Columbia University Research Project on Hungary Interviews with 1956 Hungarian Refugees

CURPH Interviews with 1956 Hungarian Refugees
358 items
No accruals expected.

The collection contains 358 digitized items including English-language transcripts of interviews with Hungarian adult and child refugees and related documentation, created by the Columbia University Research Project on Hungary (CURPH) in 1957 and 1958. Financed by the Ford Foundation, the CURPH project focused on the social, economic and political trends in post-war Hungary, up to and including the 1956 Revolution. The collection is also known as the Blinken Collection, due to the generous support for digitization and online publication from Donald and Vera Blinken, the former US ambassador to Hungary and his wife.

According to the project documentation available in the Bakhmeteff Archives of the Rare Book and Manuscript Library of the Columbia University and the Manuscript Archives, over 600 interviews were to be carried out by specially trained, Hungarian field-workers in European and US refugee camps, as well as public opinion researchers at leading American universities. The methodology worked out at Columbia stipulated in-depth interviews based on guided questions, each lasting two to three days. Interviews were recorded in Hungarian, and the collection contains selected English translations of transcripts, as well as the project guide to different types of interview.

Two types of interview were conceived and carried out. Questions concerned everyday life, living standards and working conditions, ideological indoctrination, and social, cultural and value system changes, and produced the largest set of records generated by one single research project into Soviet bloc life in the early 1950s. One-third of the present collection consists of the longer, “Type A” interviews carried out in the US, which enquired into respondents’ social backgrounds, attitudes, role in and opinions of the 1956 revolution, and encouraged respondents to express their views freely. The remaining two-thirds consist of the shorter, “Type B” interviews, recorded at the main European refugee centers in Paris, Vienna, London, Rome and Feldafing (southwest of Munich), and which used questionnaires to elicit more detailed information from respondents.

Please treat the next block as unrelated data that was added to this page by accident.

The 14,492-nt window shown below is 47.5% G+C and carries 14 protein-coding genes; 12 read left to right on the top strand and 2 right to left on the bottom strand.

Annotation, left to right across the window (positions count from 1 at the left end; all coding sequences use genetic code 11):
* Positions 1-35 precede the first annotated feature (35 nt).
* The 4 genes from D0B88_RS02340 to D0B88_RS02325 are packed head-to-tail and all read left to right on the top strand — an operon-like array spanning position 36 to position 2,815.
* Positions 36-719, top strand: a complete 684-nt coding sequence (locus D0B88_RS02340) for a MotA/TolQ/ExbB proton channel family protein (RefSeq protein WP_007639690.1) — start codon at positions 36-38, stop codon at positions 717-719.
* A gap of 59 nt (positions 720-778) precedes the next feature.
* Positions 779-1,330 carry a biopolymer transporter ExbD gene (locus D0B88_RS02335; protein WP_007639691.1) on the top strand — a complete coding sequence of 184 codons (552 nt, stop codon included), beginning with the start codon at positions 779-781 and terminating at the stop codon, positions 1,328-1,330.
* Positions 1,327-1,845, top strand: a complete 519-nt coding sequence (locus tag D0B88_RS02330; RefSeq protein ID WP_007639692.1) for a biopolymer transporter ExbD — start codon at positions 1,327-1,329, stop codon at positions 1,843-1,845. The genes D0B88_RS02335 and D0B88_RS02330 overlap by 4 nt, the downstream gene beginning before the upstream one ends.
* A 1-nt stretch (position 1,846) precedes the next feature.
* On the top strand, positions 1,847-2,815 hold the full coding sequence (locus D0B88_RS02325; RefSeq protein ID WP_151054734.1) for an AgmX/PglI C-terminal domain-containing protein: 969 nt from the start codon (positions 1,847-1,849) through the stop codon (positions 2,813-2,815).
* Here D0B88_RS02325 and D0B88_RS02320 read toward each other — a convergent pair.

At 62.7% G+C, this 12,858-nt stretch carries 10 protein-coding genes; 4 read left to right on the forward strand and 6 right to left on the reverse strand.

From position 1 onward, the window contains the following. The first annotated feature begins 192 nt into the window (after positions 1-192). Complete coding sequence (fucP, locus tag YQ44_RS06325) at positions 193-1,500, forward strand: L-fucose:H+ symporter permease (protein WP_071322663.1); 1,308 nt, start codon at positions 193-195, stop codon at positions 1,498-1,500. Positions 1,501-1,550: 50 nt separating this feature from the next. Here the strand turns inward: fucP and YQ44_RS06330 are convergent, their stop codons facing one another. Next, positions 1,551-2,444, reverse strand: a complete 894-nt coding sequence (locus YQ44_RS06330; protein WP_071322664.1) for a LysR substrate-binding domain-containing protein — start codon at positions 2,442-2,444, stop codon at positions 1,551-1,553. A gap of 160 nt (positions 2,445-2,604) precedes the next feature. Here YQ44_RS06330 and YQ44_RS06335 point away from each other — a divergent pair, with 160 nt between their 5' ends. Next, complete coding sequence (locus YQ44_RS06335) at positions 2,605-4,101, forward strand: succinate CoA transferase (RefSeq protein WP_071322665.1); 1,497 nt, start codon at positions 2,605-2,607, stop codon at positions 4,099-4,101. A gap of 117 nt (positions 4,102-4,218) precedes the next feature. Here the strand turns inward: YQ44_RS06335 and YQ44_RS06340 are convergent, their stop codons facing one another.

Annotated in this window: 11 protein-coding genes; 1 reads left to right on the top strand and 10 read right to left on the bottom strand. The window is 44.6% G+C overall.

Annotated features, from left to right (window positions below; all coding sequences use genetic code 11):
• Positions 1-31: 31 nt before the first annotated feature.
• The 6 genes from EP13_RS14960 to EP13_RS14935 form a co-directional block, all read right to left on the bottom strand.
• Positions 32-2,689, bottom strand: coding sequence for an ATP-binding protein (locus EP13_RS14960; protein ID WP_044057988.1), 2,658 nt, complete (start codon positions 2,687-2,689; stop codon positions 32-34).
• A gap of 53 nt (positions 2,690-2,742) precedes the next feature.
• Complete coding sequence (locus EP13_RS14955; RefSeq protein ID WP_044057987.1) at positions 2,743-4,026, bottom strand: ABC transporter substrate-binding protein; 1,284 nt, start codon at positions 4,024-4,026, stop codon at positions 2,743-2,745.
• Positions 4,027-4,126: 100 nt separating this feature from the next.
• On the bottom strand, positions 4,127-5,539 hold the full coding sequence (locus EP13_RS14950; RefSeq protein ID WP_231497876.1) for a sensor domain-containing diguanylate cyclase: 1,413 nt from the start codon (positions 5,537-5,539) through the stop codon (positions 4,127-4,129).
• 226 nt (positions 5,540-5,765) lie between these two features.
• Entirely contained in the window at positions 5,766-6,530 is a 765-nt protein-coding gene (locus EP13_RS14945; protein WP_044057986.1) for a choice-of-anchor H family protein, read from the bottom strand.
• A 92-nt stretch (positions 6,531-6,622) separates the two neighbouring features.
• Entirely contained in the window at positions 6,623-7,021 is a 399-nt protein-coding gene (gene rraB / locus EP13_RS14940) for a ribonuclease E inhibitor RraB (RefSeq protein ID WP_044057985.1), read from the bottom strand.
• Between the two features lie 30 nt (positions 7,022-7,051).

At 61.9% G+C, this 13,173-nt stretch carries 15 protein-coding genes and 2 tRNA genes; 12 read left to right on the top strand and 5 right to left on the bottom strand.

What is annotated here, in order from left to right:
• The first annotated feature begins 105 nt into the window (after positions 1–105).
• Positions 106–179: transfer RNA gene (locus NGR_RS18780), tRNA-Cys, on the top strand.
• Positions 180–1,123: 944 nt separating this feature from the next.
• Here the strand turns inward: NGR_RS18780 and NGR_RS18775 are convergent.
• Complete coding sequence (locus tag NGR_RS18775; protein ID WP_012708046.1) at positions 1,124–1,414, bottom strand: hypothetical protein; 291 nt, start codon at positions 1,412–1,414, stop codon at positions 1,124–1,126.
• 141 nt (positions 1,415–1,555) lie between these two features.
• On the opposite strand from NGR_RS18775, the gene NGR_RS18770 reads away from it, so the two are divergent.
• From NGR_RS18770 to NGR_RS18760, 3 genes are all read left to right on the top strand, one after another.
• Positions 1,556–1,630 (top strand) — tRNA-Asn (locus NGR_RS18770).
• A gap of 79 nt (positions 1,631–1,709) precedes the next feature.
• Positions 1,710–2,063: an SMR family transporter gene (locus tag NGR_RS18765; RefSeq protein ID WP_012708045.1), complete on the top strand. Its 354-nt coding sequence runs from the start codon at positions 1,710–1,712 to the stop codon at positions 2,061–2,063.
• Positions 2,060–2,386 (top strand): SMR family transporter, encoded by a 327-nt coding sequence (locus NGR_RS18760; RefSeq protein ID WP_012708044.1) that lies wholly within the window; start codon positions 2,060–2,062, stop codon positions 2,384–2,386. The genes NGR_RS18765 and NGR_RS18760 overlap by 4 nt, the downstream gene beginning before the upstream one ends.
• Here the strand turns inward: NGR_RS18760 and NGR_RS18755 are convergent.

Interview transcripts are usually complemented by information on respondents’ personal data (age, gender, education, profession, etc.), and other administrative information about the interviewing process or the reliability of the respondent. For privacy reasons, this information was originally kept separate from the transcripts, but OSA has, where possible, united information on respondents with the interview transcript, while preserving individuals’ anonymity.

OSA Holdings: 

Archival series; archival series Collection of Research Project on Hungary at Columbia University, 1957-1958

Temporal Coverage: 

1945 - 1957. The Interviews were conducted mostly in 1957 and only a few in 1958.

Geographical Coverage: 
Rights Statement: 
Columbia University